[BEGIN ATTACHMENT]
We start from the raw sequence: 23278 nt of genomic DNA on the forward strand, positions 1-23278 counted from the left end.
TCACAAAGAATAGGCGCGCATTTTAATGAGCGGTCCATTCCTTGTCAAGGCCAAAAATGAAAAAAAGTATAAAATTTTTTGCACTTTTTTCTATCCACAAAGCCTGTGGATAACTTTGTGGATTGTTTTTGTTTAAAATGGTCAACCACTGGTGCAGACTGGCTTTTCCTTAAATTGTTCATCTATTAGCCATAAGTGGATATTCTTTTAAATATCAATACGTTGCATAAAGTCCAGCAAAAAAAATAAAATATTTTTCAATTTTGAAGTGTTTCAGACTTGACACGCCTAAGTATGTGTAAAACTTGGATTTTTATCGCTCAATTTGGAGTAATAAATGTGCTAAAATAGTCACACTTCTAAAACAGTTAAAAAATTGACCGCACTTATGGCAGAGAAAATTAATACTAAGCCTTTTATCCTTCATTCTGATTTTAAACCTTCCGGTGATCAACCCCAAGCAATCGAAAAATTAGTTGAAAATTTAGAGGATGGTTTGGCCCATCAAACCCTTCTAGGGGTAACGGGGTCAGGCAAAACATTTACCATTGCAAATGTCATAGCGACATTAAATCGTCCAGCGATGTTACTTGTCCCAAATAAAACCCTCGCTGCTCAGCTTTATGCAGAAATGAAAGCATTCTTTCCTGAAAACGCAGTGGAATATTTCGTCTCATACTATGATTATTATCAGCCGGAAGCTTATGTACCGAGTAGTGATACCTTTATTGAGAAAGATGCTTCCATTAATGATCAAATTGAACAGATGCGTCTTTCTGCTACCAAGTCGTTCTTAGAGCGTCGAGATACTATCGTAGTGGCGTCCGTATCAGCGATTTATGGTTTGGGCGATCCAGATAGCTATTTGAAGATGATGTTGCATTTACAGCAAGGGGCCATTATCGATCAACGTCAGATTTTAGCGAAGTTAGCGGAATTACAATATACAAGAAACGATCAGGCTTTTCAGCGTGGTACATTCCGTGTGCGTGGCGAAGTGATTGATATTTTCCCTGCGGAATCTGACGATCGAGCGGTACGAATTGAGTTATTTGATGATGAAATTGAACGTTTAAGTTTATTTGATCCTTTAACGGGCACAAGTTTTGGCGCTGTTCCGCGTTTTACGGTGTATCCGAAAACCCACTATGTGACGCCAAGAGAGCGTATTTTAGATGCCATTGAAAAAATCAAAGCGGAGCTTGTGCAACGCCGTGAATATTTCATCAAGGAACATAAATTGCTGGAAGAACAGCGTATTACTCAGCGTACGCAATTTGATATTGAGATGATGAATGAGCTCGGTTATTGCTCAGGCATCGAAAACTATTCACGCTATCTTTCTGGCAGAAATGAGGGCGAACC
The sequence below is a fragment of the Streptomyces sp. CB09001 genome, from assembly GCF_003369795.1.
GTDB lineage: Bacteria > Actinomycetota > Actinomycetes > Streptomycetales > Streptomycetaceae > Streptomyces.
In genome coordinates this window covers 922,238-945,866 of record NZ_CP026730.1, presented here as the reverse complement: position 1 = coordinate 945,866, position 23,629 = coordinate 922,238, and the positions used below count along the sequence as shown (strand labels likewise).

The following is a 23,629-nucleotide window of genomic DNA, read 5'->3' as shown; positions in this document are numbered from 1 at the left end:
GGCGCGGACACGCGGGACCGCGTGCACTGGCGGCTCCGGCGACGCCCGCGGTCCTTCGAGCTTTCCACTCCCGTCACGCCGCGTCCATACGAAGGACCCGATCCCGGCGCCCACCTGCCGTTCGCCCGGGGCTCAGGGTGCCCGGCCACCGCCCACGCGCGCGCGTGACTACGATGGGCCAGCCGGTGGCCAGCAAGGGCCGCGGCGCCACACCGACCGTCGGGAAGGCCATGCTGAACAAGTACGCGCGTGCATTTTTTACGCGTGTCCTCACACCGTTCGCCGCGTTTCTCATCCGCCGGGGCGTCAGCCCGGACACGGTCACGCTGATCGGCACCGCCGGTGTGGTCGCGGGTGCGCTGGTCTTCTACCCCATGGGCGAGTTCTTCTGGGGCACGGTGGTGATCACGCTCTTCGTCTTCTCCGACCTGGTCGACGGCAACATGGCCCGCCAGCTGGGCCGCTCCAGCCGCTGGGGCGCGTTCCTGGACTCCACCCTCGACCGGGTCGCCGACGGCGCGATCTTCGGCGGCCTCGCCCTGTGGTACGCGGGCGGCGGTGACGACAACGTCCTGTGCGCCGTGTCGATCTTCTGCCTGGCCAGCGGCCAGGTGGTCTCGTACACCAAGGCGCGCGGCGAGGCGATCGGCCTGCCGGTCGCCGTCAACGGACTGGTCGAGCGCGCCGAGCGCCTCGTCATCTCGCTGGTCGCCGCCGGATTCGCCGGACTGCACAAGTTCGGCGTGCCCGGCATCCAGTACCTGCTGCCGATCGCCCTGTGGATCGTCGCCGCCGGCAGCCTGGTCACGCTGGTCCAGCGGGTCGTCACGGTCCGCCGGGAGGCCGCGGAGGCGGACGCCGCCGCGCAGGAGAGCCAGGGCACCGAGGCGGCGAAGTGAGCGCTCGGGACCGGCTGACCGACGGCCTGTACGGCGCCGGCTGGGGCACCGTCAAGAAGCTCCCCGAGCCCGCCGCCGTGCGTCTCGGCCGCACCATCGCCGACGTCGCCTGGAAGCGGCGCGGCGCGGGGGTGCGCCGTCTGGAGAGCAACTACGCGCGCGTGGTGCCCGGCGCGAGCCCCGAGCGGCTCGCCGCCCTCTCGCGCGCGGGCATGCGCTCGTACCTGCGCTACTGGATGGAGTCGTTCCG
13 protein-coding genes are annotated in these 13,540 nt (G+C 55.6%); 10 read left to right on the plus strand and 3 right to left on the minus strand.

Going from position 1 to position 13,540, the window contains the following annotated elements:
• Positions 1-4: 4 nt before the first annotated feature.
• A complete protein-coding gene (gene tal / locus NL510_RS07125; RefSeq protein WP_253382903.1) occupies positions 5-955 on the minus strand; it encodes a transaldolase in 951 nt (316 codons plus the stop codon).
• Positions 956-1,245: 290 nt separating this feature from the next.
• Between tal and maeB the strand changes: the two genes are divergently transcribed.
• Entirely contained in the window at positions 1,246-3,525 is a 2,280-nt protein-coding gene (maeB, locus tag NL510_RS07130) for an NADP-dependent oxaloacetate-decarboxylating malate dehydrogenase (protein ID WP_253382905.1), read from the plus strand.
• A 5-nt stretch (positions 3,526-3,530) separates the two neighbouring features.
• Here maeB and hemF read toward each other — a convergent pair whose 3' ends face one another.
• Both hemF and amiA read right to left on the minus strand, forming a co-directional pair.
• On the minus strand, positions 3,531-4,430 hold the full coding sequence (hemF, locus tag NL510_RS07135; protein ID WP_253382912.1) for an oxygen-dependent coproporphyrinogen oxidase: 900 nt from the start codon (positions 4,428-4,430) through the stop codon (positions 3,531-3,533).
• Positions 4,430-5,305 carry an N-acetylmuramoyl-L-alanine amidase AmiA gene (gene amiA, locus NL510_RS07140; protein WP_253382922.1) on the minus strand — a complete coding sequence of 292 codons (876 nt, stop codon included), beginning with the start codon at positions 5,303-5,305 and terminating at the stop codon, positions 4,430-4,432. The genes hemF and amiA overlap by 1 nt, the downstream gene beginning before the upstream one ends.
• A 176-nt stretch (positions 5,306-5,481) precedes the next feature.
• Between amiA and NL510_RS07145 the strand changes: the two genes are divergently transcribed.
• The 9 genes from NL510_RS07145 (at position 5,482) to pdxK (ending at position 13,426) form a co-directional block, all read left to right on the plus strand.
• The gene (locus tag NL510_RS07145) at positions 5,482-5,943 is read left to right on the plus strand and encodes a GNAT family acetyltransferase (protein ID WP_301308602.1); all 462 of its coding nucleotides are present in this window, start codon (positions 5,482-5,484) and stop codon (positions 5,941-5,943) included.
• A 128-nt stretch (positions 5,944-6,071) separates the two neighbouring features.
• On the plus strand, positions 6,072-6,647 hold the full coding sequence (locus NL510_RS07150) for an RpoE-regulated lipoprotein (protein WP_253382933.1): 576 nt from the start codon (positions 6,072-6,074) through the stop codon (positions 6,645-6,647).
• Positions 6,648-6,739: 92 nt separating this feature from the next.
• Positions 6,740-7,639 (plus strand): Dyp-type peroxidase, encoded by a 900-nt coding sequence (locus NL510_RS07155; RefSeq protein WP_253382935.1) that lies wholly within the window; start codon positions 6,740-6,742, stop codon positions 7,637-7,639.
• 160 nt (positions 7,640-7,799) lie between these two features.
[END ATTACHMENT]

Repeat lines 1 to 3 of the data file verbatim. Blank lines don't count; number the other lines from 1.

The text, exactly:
We start from the raw sequence: 23278 nt of genomic DNA on the forward strand, positions 1-23278 counted from the left end.
TCACAAAGAATAGGCGCGCATTTTAATGAGCGGTCCATTCCTTGTCAAGGCCAAAAATGAAAAAAAGTATAAAATTTTTTGCACTTTTTTCTATCCACAAAGCCTGTGGATAACTTTGTGGATTGTTTTTGTTTAAAATGGTCAACCACTGGTGCAGACTGGCTTTTCCTTAAATTGTTCATCTATTAGCCATAAGTGGATATTCTTTTAAATATCAATACGTTGCATAAAGTCCAGCAAAAAAAATAAAATATTTTTCAATTTTGAAGTGTTTCAGACTTGACACGCCTAAGTATGTGTAAAACTTGGATTTTTATCGCTCAATTTGGAGTAATAAATGTGCTAAAATAGTCACACTTCTAAAACAGTTAAAAAATTGACCGCACTTATGGCAGAGAAAATTAATACTAAGCCTTTTATCCTTCATTCTGATTTTAAACCTTCCGGTGATCAACCCCAAGCAATCGAAAAATTAGTTGAAAATTTAGAGGATGGTTTGGCCCATCAAACCCTTCTAGGGGTAACGGGGTCAGGCAAAACATTTACCATTGCAAATGTCATAGCGACATTAAATCGTCCAGCGATGTTACTTGTCCCAAATAAAACCCTCGCTGCTCAGCTTTATGCAGAAATGAAAGCATTCTTTCCTGAAAACGCAGTGGAATATTTCGTCTCATACTATGATTATTATCAGCCGGAAGCTTATGTACCGAGTAGTGATACCTTTATTGAGAAAGATGCTTCCATTAATGATCAAATTGAACAGATGCGTCTTTCTGCTACCAAGTCGTTCTTAGAGCGTCGAGATACTATCGTAGTGGCGTCCGTATCAGCGATTTATGGTTTGGGCGATCCAGATAGCTATTTGAAGATGATGTTGCATTTACAGCAAGGGGCCATTATCGATCAACGTCAGATTTTAGCGAAGTTAGCGGAATTACAATATACAAGAAACGATCAGGCTTTTCAGCGTGGTACATTCCGTGTGCGTGGCGAAGTGATTGATATTTTCCCTGCGGAATCTGACGATCGAGCGGTACGAATTGAGTTATTTGATGATGAAATTGAACGTTTAAGTTTATTTGATCCTTTAACGGGCACAAGTTTTGGCGCTGTTCCGCGTTTTACGGTGTATCCGAAAACCCACTATGTGACGCCAAGAGAGCGTATTTTAGATGCCATTGAAAAAATCAAAGCGGAGCTTGTGCAACGCCGTGAATATTTCATCAAGGAACATAAATTGCTGGAAGAACAGCGTATTACTCAGCGTACGCAATTTGATATTGAGATGATGAATGAGCTCGGTTATTGCTCAGGCATCGAAAACTATTCACGCTATCTTTCTGGCAGAAATGAGGGCGAACC
The sequence below is a fragment of the Streptomyces sp. CB09001 genome, from assembly GCF_003369795.1.